Does anyone know how to calculate RMSPE in Python? And what is the difference between RMSE and RMSPE?

With the Root Mean Squared *Percent* Error (RMSPE), you have somewhat more of an idea of the magnitude of the error in relation to the actual values.

You’d probably calculate it like so:

```
rmspe = (np.sqrt(np.mean(np.square((y_true - y_pred) / y_true)))) * 100
```

To give an example, let’s say the mean of the actual values is 10,000, and the RMSE is 1,000.

The RMSPE in this case might be 10%, and this 10% gives you an idea of the error in relation to the mean of the actual values.

One caveat to keep in mind is that with RMSPE, you run the risk of possibly facing a division by zero problem, if the `y_true`

value at any point happens to be 0.

There are two ways around this:

- You can add a very small constant to the denominator so that even in the case that y_true equals 0, the denominator as a whole won’t:

```
EPSILON = 1e-10 # Yes, Python is awesome and supports scientific notation!
rmspe = (np.sqrt(np.mean(np.square((y_true - y_pred) / (y_true + EPSILON))))) * 100
```

- Or you can wrap your code in a
**Try … Except**block like so:

```
Try:
rmspe = (np.sqrt(np.mean(np.square((y_true - y_pred) / y_true)))) * 100
Except ZeroDivisionError:
print("Oh, no! You tried to divide by zero!")
```

*Edited because I had added EPSILON in the wrong place in option 1. Oops!*

Thanks, @blueberrypudding85 and @Slavina for the help. You guys have a really good understanding of ML and python.

If you don’t mind, can you tell me how to get better at Machine Learning and Python Programming? Do you have any specific suggestions about it?

If you haven’t already, I’d recommend taking an introductory Computer Science course. This one from MITx is a good choice in my opinion. It’s also free.

If you have already taken beginner/intermediate courses in Python, including here on DQ, then the first modules will possibly feel to easy. If so, skip the videos and just do the exercises and programming assignments as a means to review and consolidate concepts you already now.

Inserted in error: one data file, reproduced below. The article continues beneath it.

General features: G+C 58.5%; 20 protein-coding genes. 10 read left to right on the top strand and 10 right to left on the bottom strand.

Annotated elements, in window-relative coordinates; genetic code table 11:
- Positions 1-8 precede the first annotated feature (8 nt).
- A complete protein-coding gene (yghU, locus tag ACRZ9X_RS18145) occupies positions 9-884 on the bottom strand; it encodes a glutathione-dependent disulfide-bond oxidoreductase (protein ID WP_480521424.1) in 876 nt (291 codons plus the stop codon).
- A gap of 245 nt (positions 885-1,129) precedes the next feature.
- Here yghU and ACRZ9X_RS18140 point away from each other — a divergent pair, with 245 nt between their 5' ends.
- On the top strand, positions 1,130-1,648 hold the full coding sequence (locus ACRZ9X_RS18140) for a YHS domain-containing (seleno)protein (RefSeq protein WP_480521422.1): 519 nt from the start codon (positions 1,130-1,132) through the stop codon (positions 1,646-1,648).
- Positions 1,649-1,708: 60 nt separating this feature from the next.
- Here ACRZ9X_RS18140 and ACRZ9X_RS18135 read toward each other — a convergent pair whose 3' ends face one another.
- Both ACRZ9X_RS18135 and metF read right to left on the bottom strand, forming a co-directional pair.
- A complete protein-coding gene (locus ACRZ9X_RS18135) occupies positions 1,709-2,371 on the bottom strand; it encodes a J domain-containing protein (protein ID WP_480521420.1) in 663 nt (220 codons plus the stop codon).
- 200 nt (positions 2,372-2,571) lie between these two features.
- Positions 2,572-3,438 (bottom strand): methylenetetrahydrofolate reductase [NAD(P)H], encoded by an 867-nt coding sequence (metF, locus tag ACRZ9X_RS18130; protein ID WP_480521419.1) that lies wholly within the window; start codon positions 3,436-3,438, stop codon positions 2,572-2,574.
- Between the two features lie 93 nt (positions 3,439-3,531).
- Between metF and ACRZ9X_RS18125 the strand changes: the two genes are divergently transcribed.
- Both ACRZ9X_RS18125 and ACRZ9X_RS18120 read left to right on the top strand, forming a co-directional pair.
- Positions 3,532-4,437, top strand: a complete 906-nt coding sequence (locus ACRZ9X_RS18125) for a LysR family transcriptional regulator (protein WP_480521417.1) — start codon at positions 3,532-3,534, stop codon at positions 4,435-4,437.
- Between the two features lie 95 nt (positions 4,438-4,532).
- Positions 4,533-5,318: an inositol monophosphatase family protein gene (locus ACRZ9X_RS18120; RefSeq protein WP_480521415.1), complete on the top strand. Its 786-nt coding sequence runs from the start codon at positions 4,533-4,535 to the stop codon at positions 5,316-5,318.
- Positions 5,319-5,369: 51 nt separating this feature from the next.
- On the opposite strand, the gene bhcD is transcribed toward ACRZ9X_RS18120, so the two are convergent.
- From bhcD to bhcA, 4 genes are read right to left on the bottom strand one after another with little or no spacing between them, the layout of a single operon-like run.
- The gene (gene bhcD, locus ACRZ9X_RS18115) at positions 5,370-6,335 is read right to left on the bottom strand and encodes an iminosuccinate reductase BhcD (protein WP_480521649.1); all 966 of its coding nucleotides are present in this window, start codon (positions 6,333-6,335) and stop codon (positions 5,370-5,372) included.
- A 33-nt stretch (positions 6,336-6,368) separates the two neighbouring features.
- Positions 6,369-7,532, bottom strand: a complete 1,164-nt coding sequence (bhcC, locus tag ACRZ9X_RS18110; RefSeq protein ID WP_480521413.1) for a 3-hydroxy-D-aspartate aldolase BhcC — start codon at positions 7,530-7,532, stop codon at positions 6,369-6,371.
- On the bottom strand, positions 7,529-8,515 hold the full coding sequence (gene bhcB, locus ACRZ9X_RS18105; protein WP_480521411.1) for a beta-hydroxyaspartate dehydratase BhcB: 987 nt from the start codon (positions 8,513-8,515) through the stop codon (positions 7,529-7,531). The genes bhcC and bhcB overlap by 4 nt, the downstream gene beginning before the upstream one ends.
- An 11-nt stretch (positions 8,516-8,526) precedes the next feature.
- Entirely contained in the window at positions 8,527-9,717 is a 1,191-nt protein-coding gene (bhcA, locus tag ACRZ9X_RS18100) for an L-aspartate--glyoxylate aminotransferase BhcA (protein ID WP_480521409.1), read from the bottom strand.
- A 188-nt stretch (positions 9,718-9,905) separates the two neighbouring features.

This is not a “Python” course per se and won’t teach you how to best leverage the languages various features (in-built functions, libraries, syntactic sugar…), but uses Python as a means to the end of teaching various high-level concepts which are at the core of programming - in any language - and of **thinking like a computer scientist**.

As for Machine Learning, it’s just a fancy name for “Computational Statistics” in my opinion (others may beg to differ…). So yeah, make sure you have a solid understanding of Statistics, both descriptive and inferential, as well as the underlying math - mostly Linear Algebra and Multivariate Calculus. I don’t know where you are on your learning path but Dataquest is a good starting point for all of the above.

Below are some guides to help you improve on writing good Python code.

Damn straight. Like string interpolation… or indexing into Pandas DataFrames… oh, wait…

The following are python programming resources:

## Textbook Resources

### Textbook Resources

- Online text: Algorithms by Jeff Erickson
- Online text: Introduction to Programming in Python
- Online text: Algorithms, 4th Edition by Robert Sedgewick and Kevin Wayne
- Introduction to Algorithms, Third Edition by Thomas H. Cormen, Charles E. Leiserson, Ronald L. Rivest, Clifford Stein.
- The Algorithm Design Manual by Second Edition by Steven S. Skiena.
- Programming Pearls, Second Edition by Jon Bentley
- Data Structures and Algorithms with Python, Springer Press, by Kent D. Lee and Steve Hubbard
- Python Algorithms - Mastering Basic Algorithms in the Python Language, Second Edition by Magnus Lie Hetland

There is always redundancy build in place. Hence multiple ways to do a single operation.

Practice what you have had learnt. For example, do a Kaggle competition, and read forum to learn what others do.

It’s a great textbook but one should be comfortable with at least reading Java. So if you are a beginner and your only language is Python then this book can feel rather challenging, in my experience.

The Java book has more information compare to the Python book. You can access the Java book listed as Algorithms, 4th Edition.

Thanks, @alvinctk, and @Slavina for taking some time to help me. I hope you guys have an amazing day.

Forgot to mention, one of my favorite online resources for Python specific things is this one:

I find the articles and tutorials there to be very well written and researched, and there is a lot of materials for all levels, from beginner to advanced to ML specific stuff!